student’s academic freedom, however, goes well beyond this law. It
includes the right not to be propagandized in the classroom by
teachers who seek to impose their ideology on students. It includes
the right of the student to express opinions contrary to those
presented by the teacher without fear of being graded down and without
fear of being denied recommendations or job opportunities. Indeed,
any professor who punishes a student for not agreeing with his
controversial opinion is guilty of academic harassment, which is a
variant on what we all would agree is an academic violation, namely
sexual harassment. No teacher is permitted to threaten a student with
lower grades or poorer recommendations if the student refuses to
consent to sexual contact. Nor should any professor be permitted to
threaten lower grades or recommendations if a student refuses to agree
with a teacher’s ideology. Students are the consumers of the
university and consumers have rights that, if they don’t trump those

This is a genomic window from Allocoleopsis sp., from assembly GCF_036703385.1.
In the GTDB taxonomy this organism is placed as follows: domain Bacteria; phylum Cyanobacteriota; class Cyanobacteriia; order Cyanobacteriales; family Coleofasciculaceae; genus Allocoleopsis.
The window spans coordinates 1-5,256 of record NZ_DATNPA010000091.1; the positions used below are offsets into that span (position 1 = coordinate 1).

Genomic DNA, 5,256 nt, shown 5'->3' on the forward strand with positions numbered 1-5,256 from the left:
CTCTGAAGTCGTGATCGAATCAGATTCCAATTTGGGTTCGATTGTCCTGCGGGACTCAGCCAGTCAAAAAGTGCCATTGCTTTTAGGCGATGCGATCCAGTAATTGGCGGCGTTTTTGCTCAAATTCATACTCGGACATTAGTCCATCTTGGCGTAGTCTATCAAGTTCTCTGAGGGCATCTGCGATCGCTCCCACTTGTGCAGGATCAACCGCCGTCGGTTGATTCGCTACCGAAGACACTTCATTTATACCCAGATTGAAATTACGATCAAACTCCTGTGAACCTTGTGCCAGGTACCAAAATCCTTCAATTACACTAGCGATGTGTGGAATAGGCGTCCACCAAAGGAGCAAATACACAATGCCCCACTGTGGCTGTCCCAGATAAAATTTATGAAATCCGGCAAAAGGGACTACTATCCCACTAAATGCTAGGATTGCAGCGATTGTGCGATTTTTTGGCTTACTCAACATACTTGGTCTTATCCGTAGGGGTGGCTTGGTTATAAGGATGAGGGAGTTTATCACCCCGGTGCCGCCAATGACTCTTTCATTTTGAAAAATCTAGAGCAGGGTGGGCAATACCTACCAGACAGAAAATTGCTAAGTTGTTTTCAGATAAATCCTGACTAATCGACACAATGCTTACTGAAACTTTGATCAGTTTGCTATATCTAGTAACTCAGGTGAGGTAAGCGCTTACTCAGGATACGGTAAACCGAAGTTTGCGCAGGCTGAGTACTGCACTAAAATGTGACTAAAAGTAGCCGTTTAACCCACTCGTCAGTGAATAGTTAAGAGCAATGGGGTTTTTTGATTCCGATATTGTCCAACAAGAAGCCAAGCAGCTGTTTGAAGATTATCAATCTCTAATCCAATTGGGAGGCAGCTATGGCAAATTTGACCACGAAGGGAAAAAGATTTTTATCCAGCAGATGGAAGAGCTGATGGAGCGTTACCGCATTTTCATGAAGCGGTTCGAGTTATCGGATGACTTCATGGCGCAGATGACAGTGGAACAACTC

of the producer, are at least equal to them in the context of
controversial ideas.

In their book Start Up Nation, Senor and Singer make a strong case
that Israel’s innovative excellence is in part of function of its
non-hierarchical military structure: A young 19 year old kid straight
out of high school is encouraged to talk back to an officer if he or
she thinks they have a better idea. Competition in the marketplace of
ideas is encouraged in the IDF. It must also be encouraged in the
academy where the right of a student to speak up and express
controversial ideas is crucial. It is true that not all ideas are
created equal and that those of the experienced professor may be
better than those of the novice student, but the ultimate judge must
be the open marketplace of ideas and not the raw power of the grader
or recommender to impose his or her ideology. [tell Joel Pollack
story]

But most universities, not only in Israel, but throughout the Western
world, the loudest and shrillest voices most often come from the
extremes. Today it is the hard left. Yesterday it was the hard
right. The burden should not only be on students to stand up to
propagandizing professors who distort the truth in the name of
extremist ideologies. The burden must be shared by professors as
well, especially those who disagree with the extreme views. The other
side of the coin of academic freedom is academic responsibility. It